I’m usually stuffing my face with turkey and mashed potatoes, then watching football while I lie on the couch in a food coma during Thanksgiving, but this year I had the pleasure of experiencing a bit of Portuguese culture over the extended break. And what an interesting and thought-provoking culture it is! The city of Lisbon is riddled with artists and storytellers, all sharing the tragic memories of their past and warning of future catastrophes we can all see slowly occurring right before our eyes. A cry to save the ocean was loud and clear at the Museum of Art, Architecture, & Technology (MAAT).
As attendees to MAAT enter the breathtaking, futuristic building, the installation that immediately grabs their undivided attention is titled “Over Flow,” a work created by Japanese artist Tadashi Kawamata.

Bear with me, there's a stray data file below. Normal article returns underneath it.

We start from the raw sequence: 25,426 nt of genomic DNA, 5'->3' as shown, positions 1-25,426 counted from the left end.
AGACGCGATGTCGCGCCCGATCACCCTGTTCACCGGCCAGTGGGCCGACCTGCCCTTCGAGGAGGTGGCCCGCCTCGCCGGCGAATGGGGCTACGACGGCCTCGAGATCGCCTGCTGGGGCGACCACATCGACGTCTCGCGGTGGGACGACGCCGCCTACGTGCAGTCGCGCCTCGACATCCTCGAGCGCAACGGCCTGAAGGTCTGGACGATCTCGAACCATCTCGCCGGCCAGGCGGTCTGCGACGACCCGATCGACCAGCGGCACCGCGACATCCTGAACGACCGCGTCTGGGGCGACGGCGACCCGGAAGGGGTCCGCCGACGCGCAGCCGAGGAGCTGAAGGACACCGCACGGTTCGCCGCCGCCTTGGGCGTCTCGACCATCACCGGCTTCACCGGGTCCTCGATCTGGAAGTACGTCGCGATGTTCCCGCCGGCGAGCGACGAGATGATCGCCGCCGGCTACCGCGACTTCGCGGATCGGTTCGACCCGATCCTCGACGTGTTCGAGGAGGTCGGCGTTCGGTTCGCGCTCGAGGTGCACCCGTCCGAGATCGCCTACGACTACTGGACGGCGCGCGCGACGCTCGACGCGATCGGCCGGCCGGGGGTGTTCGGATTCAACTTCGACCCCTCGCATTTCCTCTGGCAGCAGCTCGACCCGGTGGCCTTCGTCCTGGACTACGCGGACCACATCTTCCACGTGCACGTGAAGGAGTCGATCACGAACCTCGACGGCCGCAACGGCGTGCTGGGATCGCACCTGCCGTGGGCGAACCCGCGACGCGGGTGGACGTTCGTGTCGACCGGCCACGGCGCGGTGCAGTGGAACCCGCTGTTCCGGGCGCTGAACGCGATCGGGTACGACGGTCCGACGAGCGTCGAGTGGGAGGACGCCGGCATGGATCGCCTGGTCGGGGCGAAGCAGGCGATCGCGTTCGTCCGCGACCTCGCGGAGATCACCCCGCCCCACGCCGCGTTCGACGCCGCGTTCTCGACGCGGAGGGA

Most spectators’ initial thought is undoubtedly “Why is there a pile of garbage in the art museum?” But as those onlookers continue to gaze upon the installation, they start to recognize its intricate placement and repetitive nuances. Rounding the corner, down the ramp, beneath the net of garbage, the shadows create an underwater-like environment; sunken boats rest on the lower level, below a net of rubbish and unacceptable truth. One immediately realizes the powerful message behind the work.
Kawamata worked in collaboration for over a year with a large network of local organizations and volunteers, gathering trash from around the beaches of Lisbon and assembling the piece of art square by square in a strategically thought-out pattern, to help create this awe-inspiring, truly immersive installation.
“Over Flow” raises awareness to an ongoing problem, which could result in catastrophe. The only thing I could think while standing engulfed in the artist-created seascape of garbage was “We can do better; we have to do better.” I think Kawamata accomplished his mission.
By Aaron Newport